In a large bowl, mix together the coconut, flour, sugar, baking soda, salt, oats, chocolate chips, apricots, almonds, cherries and seeds.

Mix flaxseed meal and water; let stand for a few minutes.

Combine the molasses, sunflower oil and vanilla. Add the flaxseed meal mixture and mix thoroughly. Pour the wet ingredients into the dry and stir to combine. Press dough into a greased 9 x 13-inch baking pan and bake at 350°F for 15 minutes. Let cool before cutting. Makes 32 bars.

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Cannellini Bean Spread | Bob's Red Mill

Meatless Mondays: Cannellini Bean Spread

by Cassidy Stockton in Meatless Mondays, Recipes

Christmas is around the corner and that means you likely have company coming to you (or are heading out). Either way, this is a delicious appetizer that works for most dietary restrictions and is sure to please picky palates. This spread goes well with veggies and crackers, and is pretty simple to whip up.  A fabulous alternative to hummus, this spread uses creamy cannellini beans in place of garbanzo beans. The inclusion of carrots adds a subtle sweetness that pairs beautifully with rosemary and thyme. Drizzle with high quality olive oil and you have a classy, different appetizer sure to wow your guests (or hosts).

Note: This time of year, soaking and cooking dried beans might not be feasible, so you can opt to use canned Cannellini beans or even Great Northern beans in this recipe. Freshly cooked beans add something to this recipe, but we’ll look the other way… just this once.

Cannellini Bean Spread | Bob's Red Mill

Cannellini Bean Spread with Rosemary

  • 1-1/4 cups Cannellini Beans
  • 1/2 cup Onion, chopped
  • 1 Carrot, peeled and finely chopped
  • 1 tsp dried Sage
  • 1 Bay Leaf
  • 1 large Garlic Clove, peeled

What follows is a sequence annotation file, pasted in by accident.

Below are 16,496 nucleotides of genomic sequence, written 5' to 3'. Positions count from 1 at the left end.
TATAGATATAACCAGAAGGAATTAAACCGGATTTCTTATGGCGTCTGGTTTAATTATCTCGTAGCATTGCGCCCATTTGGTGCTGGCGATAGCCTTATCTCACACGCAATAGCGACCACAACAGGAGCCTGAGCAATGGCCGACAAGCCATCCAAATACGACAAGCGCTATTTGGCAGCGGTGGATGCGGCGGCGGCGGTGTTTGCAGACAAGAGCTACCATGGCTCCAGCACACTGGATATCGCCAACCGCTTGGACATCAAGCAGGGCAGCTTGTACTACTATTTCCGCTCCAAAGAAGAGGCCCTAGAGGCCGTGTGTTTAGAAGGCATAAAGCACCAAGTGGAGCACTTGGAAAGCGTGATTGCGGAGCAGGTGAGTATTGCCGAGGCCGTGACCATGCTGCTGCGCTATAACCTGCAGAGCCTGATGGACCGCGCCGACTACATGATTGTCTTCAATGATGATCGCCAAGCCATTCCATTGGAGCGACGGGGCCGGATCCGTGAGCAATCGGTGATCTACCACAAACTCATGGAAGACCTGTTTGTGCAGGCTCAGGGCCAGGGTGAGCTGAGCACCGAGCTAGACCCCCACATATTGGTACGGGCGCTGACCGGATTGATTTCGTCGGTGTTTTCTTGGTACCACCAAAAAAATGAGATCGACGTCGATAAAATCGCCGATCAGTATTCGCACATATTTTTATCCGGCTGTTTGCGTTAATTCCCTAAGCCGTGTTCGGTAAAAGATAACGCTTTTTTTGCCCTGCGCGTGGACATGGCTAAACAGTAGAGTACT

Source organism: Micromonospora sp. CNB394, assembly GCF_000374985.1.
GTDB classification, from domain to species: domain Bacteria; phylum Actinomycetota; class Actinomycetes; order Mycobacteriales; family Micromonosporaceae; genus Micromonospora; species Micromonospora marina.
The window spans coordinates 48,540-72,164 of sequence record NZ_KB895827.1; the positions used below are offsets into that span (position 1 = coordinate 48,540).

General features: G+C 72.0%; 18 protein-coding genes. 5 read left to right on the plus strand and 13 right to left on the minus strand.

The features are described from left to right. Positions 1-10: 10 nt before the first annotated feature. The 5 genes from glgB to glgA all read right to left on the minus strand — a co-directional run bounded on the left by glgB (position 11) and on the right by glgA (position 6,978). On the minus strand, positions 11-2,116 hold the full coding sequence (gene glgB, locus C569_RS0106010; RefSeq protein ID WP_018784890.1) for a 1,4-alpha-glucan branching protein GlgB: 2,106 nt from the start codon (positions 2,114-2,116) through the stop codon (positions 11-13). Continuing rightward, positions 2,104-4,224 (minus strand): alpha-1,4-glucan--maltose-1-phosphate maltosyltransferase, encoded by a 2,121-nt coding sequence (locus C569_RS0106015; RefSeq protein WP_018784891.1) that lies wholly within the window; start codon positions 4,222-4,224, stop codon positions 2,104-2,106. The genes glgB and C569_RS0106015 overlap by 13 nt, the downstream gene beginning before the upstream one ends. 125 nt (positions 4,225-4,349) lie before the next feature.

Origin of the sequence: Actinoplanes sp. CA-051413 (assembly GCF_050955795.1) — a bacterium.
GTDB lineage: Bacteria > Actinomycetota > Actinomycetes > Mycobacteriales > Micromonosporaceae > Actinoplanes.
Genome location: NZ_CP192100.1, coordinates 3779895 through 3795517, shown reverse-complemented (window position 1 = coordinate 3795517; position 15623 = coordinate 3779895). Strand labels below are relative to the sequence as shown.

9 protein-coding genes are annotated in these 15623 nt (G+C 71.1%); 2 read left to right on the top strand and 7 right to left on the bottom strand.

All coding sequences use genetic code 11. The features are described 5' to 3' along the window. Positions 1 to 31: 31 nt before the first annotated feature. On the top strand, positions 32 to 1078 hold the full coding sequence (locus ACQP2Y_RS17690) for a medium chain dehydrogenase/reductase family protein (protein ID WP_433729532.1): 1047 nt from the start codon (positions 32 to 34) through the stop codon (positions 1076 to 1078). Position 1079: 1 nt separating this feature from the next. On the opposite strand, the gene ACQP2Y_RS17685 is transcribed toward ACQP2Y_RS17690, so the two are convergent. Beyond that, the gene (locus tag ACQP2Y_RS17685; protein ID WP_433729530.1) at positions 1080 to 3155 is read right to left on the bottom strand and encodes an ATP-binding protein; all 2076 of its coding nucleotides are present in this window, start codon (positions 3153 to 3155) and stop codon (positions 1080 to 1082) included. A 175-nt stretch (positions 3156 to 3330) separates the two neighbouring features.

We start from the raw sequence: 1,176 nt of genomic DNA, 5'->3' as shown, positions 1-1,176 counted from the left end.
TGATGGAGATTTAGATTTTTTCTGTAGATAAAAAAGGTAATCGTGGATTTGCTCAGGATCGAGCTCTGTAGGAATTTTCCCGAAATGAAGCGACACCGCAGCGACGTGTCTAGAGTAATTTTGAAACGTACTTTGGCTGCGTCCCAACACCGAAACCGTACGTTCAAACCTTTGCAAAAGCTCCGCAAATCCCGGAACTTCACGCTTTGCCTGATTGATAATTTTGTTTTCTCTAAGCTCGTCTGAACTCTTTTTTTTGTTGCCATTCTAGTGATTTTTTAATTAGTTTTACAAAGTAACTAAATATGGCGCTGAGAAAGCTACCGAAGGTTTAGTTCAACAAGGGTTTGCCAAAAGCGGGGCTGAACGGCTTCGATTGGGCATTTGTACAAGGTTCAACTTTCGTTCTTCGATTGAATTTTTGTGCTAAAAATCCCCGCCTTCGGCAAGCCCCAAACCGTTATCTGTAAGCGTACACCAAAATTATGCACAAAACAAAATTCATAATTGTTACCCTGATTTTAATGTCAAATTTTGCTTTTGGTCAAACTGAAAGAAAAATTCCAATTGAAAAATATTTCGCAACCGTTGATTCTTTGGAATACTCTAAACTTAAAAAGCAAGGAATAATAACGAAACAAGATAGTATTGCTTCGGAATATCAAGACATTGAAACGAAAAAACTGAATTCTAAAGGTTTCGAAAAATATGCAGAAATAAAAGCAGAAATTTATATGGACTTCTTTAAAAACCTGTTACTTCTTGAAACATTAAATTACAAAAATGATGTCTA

• 2-inch fresh Rosemary Sprig
  • 1/2 tsp Salt
  • 4 Tbsp Extra Virgin Olive Oil

Directions

Soak the cannellini beans overnight in cold water to cover by 2 inches. Drain the beans and rinse them. Put them in a pot with the onion, carrot, sage, bay leaf, garlic clove, and enough cold water to cover by 1 inch. Bring to a boil, reduce heat, and simmer until tender, 1 to 1-1/2 hours depending on the age of the beans. Add the rosemary sprig to the pot, stir, and set aside for 15 minutes.

Drain the water from the bean mixture, reserving 1 cup of the cooking liquid. Remove the bay leaf and rosemary sprig, and discard. Transfer the bean mixture to a food processor and pulse on and off, adding a bit of cooking liquid if necessary, until the beans are mostly smooth. With the machine running, pour 2 tablespoons of the oil into the processor, blend until smooth. Transfer dip to a serving bowl, drizzle with remaining olive oil and serve.

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Wild Rice and MIllet Stuffing | Bob's Red Mill

Meatless Mondays: Wild Rice and Millet Stuffing

by Cassidy Stockton in Gluten Free, Meatless Mondays, Recipes

This recipe comes from Soundly Vegan and is just the thing to bring whole grains to your Thanksgiving table. It’s allergy friendly- easily meeting the diet needs of guests who are vegetarian, vegan, gluten free, egg free, dairy free, soy free… and, really, if you leave out the hazelnuts, it’s fine for those with nut allergies. Filling and flavorful, this dish really proves how wonderful a gluten free, vegan dish can be. Nothing to miss here. If you really feel like going the extra mile, serve this in a roasted pumpkin (directions below). Cheers!

Wild Rice and Millet Stuffing | Bob's Red Mill